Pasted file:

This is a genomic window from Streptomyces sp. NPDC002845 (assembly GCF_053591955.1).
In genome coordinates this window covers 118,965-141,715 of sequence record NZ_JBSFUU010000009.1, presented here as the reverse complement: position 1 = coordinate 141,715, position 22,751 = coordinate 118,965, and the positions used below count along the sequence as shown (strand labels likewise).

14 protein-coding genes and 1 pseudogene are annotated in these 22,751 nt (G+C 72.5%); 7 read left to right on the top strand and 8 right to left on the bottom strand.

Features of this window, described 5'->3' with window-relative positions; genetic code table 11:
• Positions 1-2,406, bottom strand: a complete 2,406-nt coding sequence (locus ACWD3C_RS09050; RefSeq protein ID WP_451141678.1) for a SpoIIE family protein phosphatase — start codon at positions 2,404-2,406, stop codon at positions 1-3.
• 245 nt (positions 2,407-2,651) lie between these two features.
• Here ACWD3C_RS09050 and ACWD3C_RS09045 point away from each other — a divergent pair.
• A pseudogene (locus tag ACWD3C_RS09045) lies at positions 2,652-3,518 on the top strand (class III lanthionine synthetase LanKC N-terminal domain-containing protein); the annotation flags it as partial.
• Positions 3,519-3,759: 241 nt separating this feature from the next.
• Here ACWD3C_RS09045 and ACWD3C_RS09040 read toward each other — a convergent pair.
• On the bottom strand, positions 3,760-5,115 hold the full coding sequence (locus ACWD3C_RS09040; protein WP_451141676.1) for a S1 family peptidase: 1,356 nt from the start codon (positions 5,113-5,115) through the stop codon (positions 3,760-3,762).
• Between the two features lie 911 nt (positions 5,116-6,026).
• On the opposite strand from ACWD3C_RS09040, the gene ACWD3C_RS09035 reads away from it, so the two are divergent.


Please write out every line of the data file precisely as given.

This is a genomic window from Streptomyces sp. NPDC002845 (assembly GCF_053591955.1).
In genome coordinates this window covers 118,965-141,715 of sequence record NZ_JBSFUU010000009.1, presented here as the reverse complement: position 1 = coordinate 141,715, position 22,751 = coordinate 118,965, and the positions used below count along the sequence as shown (strand labels likewise).

14 protein-coding genes and 1 pseudogene are annotated in these 22,751 nt (G+C 72.5%); 7 read left to right on the top strand and 8 right to left on the bottom strand.

Features of this window, described 5'->3' with window-relative positions; genetic code table 11:
• Positions 1-2,406, bottom strand: a complete 2,406-nt coding sequence (locus ACWD3C_RS09050; RefSeq protein ID WP_451141678.1) for a SpoIIE family protein phosphatase — start codon at positions 2,404-2,406, stop codon at positions 1-3.
• 245 nt (positions 2,407-2,651) lie between these two features.
• Here ACWD3C_RS09050 and ACWD3C_RS09045 point away from each other — a divergent pair.
• A pseudogene (locus tag ACWD3C_RS09045) lies at positions 2,652-3,518 on the top strand (class III lanthionine synthetase LanKC N-terminal domain-containing protein); the annotation flags it as partial.
• Positions 3,519-3,759: 241 nt separating this feature from the next.
• Here ACWD3C_RS09045 and ACWD3C_RS09040 read toward each other — a convergent pair.
• On the bottom strand, positions 3,760-5,115 hold the full coding sequence (locus ACWD3C_RS09040; protein WP_451141676.1) for a S1 family peptidase: 1,356 nt from the start codon (positions 5,113-5,115) through the stop codon (positions 3,760-3,762).
• Between the two features lie 911 nt (positions 5,116-6,026).
• On the opposite strand from ACWD3C_RS09040, the gene ACWD3C_RS09035 reads away from it, so the two are divergent.